Reaction to California teacher tenure ruling
- Associated Press
- June 10, 2014 - 4:35 PM
LOS ANGELES — Reaction from policy makers, lawmakers, and education activists to a Los Angeles judge's ruling Tuesday that five California laws governing teacher tenure, layoffs and dismissals are unconstitutional because they infringe on the right of all students to a quality public education:
"The students who brought this lawsuit are, unfortunately, just nine out of millions of young people in America who are disadvantaged by laws, practices and systems that fail to identify and support our best teachers and match them with our neediest students. Today's court decision is a mandate to fix these problems." — U.S. Secretary of Education Arne Duncan.
"It's surprising that the court, which used its bully pulpit when it came to criticizing teacher protections, did not spend one second discussing funding inequities, school segregation, high poverty or any other out-of-school or in-school factors that are proven to affect student achievement and our children." — American Federation of Teachers President Randi Weingarten.
"Judge Treu's groundbreaking ruling is a victory for California's students and affirms their fundamental right to a quality education - regardless of their zip code. I applaud the parents and the nine courageous students who stood up for their future and their right to a quality education. It is my hope that this movement continues on the national stage for all of our students." — Former District of Columbia schools chancellor Michelle Rhee, founder of the education reform group StudentsFirst.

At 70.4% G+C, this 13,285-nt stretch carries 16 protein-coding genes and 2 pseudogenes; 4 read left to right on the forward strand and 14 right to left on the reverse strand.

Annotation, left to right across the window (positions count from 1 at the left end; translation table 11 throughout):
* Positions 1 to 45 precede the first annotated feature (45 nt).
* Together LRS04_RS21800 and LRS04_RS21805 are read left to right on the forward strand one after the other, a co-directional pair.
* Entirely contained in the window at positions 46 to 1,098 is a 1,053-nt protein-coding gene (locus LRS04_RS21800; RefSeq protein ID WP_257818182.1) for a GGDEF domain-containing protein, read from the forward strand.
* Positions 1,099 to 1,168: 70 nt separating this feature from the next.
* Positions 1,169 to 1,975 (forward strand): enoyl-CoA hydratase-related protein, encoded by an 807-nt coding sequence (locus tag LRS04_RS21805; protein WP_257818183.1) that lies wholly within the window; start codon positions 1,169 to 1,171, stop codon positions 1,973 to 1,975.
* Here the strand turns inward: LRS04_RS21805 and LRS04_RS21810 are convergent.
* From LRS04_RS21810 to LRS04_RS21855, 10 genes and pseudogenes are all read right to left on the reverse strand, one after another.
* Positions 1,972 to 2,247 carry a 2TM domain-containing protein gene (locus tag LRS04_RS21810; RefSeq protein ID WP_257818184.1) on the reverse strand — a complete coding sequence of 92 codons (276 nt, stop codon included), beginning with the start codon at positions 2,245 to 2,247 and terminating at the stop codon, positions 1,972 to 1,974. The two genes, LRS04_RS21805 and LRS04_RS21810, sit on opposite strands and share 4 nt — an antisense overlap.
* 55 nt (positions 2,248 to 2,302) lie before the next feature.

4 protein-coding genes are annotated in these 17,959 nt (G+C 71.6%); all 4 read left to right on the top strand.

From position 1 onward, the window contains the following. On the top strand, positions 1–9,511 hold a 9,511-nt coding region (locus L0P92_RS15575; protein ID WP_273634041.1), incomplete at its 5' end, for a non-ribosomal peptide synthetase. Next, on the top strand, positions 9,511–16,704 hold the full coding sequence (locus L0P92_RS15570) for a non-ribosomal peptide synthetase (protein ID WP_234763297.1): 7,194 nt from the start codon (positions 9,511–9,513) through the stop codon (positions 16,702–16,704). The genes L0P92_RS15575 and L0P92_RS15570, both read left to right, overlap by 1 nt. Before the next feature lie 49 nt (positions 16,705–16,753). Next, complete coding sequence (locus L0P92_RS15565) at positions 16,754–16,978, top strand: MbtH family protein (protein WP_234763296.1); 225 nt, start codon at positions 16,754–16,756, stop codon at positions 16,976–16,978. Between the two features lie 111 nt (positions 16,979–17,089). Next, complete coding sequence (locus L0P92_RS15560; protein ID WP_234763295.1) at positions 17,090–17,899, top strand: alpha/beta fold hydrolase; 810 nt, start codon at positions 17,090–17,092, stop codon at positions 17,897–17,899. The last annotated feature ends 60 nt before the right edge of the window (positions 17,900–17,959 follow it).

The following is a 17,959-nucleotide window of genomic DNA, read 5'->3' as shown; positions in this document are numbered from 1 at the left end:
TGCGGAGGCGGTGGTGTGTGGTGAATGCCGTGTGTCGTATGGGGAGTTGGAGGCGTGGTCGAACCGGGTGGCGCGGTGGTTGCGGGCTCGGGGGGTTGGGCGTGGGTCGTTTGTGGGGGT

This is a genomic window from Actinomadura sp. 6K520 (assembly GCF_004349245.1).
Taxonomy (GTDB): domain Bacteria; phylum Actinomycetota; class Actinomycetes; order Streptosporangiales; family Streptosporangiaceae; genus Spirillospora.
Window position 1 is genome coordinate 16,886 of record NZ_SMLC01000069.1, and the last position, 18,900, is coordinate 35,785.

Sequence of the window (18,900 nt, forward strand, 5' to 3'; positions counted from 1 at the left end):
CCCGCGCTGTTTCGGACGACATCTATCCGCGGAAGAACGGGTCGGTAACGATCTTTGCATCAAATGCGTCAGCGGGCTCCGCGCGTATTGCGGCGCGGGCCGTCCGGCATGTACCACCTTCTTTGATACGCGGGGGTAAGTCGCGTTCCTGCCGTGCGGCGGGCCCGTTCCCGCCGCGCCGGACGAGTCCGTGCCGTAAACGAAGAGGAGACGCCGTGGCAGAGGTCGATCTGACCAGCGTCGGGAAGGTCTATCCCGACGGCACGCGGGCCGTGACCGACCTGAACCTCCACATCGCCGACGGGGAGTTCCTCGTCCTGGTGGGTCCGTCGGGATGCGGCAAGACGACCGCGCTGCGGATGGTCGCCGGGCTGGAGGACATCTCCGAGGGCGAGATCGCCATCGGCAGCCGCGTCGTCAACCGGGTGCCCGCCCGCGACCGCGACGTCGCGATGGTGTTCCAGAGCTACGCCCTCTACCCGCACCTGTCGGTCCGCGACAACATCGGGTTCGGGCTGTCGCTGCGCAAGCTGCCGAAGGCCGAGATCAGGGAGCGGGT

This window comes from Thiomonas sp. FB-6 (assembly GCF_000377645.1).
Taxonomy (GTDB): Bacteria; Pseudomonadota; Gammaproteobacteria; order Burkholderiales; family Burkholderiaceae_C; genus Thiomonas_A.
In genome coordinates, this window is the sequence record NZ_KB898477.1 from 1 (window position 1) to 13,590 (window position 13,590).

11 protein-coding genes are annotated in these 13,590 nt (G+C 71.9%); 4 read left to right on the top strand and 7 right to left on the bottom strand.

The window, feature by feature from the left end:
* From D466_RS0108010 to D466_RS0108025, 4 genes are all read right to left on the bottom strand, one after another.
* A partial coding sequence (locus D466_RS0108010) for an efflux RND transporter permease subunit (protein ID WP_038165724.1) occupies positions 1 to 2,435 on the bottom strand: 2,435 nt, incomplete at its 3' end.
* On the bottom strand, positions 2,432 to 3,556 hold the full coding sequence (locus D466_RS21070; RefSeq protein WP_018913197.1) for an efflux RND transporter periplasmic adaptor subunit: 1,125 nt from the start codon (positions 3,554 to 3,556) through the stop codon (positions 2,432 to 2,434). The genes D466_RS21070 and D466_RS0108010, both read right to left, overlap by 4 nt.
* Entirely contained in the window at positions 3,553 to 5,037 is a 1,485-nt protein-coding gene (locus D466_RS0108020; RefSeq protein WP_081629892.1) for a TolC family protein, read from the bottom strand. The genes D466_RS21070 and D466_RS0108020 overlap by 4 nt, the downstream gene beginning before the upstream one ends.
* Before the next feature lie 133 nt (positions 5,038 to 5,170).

"Let's be clear: This lawsuit was never about helping students, but is yet another attempt by millionaires and corporate special interests to undermine the teaching profession and push their own ideological agenda on public schools and students while working to privatize public education." — National Education Association President Dennis Van Roekel.
"Being a kid, sometimes it's easy to feel like your voice is not heard. Today, I am glad I did not stay quiet. I'm glad that with the support of my parents I was able to stand up for my right to a great education." — Julia Macias, one of nine student plaintiffs on whose behalf the laws were challenged.
"We have set our public education system in the direction with these current laws that fail our children. This case was designed to change that, to ask how do the rules that govern our education system advance the interests of California children — and today we have our answer: they don't." — Silicon Valley entrepreneur David Welch, whose nonprofit group Students Matter spearheaded and financed the case.
"The long-range question is whether the 'reformers' efforts to remove all job protections from teachers will affect the number of people who choose teaching as a career and how they will affect the nature of the profession over time." — education historian Diane Ravitch.
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